Leverick makes a valid point because there will be a number of defendants who plead guilty because they regret their behaviour, and it is also likely that an equally large number of persons will plead guilty to obtain the reduction. The courts sometimes have no way of drawing a distinguishing line between the two. She is therefore right to raise the point that in the case of Du Plooy, Alderdice, Crooks and O’Neil v HMA, the remorse argument was accepted before it later conceded that a guilty plea was not entirely evidence of remorse and that, “the accused may have a number of reasons for pleading guilty which have little, if anything to do with genuine regret or a wish to make amends”.3
It is also acknowledged that Leverick refers to Sanders and Young who described the remorse argument as ‘ a singularly unconvincing rational ’ in the majority of cases.4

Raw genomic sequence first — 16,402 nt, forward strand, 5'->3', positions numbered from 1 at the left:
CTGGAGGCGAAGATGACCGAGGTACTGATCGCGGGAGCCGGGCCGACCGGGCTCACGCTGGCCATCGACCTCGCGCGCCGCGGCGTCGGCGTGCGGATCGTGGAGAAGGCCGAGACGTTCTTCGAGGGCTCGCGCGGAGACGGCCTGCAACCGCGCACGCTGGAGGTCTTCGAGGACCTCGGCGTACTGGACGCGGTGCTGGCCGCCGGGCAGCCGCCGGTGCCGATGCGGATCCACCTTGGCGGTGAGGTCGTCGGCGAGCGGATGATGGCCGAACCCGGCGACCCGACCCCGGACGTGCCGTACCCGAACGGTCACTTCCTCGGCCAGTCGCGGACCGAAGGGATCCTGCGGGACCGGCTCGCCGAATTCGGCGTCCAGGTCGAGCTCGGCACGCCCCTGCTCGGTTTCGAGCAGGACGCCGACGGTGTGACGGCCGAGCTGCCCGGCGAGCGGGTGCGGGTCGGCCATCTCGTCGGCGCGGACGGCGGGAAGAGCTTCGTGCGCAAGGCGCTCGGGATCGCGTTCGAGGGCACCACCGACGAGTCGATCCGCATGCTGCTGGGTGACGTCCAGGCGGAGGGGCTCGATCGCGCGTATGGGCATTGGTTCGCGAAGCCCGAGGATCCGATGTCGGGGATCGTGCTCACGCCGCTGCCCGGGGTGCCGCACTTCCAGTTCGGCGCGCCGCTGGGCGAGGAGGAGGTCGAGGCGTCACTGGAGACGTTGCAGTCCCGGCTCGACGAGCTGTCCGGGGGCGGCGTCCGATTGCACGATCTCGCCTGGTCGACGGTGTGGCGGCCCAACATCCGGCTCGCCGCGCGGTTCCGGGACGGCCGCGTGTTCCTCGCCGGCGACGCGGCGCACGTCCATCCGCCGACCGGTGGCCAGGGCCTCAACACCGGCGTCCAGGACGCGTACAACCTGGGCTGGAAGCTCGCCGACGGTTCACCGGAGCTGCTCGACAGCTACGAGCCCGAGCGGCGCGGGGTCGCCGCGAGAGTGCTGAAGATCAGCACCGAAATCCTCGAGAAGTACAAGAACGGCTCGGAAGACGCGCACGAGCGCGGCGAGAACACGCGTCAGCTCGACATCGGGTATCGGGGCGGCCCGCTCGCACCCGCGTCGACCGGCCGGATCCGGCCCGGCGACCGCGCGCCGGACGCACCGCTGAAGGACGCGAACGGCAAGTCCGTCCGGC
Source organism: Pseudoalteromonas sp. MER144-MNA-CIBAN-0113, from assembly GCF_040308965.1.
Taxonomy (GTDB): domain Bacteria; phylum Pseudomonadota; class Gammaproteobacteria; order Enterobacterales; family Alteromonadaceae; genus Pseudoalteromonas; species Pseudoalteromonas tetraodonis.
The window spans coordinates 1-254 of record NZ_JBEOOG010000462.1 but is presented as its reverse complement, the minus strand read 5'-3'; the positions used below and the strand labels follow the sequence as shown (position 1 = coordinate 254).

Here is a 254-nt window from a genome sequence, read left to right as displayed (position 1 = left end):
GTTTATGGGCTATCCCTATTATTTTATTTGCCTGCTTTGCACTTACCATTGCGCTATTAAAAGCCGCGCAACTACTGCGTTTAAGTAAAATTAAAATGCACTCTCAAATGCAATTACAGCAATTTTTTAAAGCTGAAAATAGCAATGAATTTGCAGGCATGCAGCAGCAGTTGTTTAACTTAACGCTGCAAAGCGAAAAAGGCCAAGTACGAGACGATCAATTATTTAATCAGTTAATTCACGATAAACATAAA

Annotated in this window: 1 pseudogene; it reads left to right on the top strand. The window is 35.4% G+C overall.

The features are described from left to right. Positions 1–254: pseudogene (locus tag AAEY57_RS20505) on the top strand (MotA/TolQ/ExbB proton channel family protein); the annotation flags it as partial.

However while appreciating these points the view that remorse is not strong enough because the accused only pleads guilty to obtain a discount is open to further scrutiny. For instance Lord Bonomy suggests that a plea of guilty indicates “acceptance of guilt and acknowledgment of responsibility” and states that the earlier a plea is tendered, “the more likely it is to indicate an acceptance of responsibility and to justify the highest degree of credit”.5 Indeed Lord Bonomy makes a fundamental point because a sentence discount provides the offender with an opportunity to admit his guilt and show remorse. It is the opportunity for the accused to demonstrate to the state that he is now prepared to accept the consequences of his actions and attempt to try and make some amends. From the valid but somewhat challengeable points Leverick raises, one may assume that she fails to accept that the benefits of pleading guilty are not always recognised, in that by not putting the prosecutor to proof does save time and resources.